A centrifuge is a machine designed to apply a sustained centrifugal force to an object or experimental sample. These devices range from bucket on a rope swung around in circles to large metal devices with motors that spin on a shaft rotating samples in a lab. They have a number of uses, ranging from subjecting astronauts to high G forces to separating molecules in chemical samples of different masses. Due to the fact that Earth's gravitational force and centrifugal force have the same properties, the for exerted on an object in the centrifuge is measured in how many times the pull of normal gravity it is or "Gs".

Isaac Newton's first law of motion states that moving object continues in a straight line unless a force is exerted to deflect it. Objects moved in a circular path with the reaction against the deflecting force is said to have centrifugal force. The amount of force exerted by a centrifuge on an object can be give with the equation

F = 0.00001117n2 × R × M

with force F expressed in grams, n being the rotational speed in RPMs, R being the radius in centimeters, and M being the object's mass in grams. High speed centrifuges are limited by the strength of the materials used to make them because as the speed increases, the diameter must decrease. Centrifugal force is proportional to the square of the speed and because of this strong gravitational fields can be formed in very small centrifuges.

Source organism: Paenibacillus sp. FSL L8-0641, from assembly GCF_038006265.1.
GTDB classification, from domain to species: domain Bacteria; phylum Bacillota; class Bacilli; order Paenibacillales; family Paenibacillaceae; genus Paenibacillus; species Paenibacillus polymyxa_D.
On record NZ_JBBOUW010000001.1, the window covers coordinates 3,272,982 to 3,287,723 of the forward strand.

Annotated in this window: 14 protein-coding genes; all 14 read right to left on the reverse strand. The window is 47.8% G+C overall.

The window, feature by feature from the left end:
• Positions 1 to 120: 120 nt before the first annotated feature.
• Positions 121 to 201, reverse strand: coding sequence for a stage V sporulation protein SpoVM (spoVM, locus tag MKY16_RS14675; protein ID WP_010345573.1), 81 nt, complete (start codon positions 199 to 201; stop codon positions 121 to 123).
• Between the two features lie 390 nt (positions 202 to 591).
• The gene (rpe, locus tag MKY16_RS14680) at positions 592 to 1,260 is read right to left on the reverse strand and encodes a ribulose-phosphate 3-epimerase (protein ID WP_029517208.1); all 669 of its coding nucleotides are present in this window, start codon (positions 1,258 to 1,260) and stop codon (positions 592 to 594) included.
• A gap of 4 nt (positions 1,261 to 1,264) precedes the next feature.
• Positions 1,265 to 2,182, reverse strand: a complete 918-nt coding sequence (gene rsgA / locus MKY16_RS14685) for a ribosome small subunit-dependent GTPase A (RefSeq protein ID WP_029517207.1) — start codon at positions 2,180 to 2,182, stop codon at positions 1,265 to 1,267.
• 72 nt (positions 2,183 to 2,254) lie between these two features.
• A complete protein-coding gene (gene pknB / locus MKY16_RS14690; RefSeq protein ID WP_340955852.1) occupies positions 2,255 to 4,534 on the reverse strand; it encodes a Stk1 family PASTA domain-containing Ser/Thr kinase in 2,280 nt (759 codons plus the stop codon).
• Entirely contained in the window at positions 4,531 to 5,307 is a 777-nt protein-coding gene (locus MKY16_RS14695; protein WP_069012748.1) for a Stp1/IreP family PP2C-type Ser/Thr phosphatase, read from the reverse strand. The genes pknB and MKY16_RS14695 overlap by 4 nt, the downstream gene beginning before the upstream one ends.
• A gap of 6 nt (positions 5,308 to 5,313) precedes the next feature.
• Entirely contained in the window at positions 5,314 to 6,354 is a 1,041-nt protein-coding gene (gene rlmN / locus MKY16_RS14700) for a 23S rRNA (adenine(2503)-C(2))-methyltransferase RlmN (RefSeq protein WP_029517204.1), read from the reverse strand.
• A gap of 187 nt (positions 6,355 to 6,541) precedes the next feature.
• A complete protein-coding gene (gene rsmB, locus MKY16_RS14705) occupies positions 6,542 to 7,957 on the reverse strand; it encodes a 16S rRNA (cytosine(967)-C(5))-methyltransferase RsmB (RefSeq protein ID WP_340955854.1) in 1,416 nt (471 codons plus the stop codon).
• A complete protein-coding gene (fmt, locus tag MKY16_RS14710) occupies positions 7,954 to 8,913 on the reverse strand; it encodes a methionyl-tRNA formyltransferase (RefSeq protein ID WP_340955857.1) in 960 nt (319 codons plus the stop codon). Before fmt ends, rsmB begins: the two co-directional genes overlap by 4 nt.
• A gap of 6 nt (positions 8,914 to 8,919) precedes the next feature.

One of the more notable centrifuge derived inventions is the analytical ultracentrifuge, a device invented by Theodor Svedberg in 1925. It is optimized for spinning at very high speeds and can produce G forces up to 1,000,000 Gs and is used for observing macromolecules. When done correctly, you can tell the shape, stoichiometry, approximate molecular weight, and the conformational changes in macromolecules.


Log in or registerto write something here or to contact authors.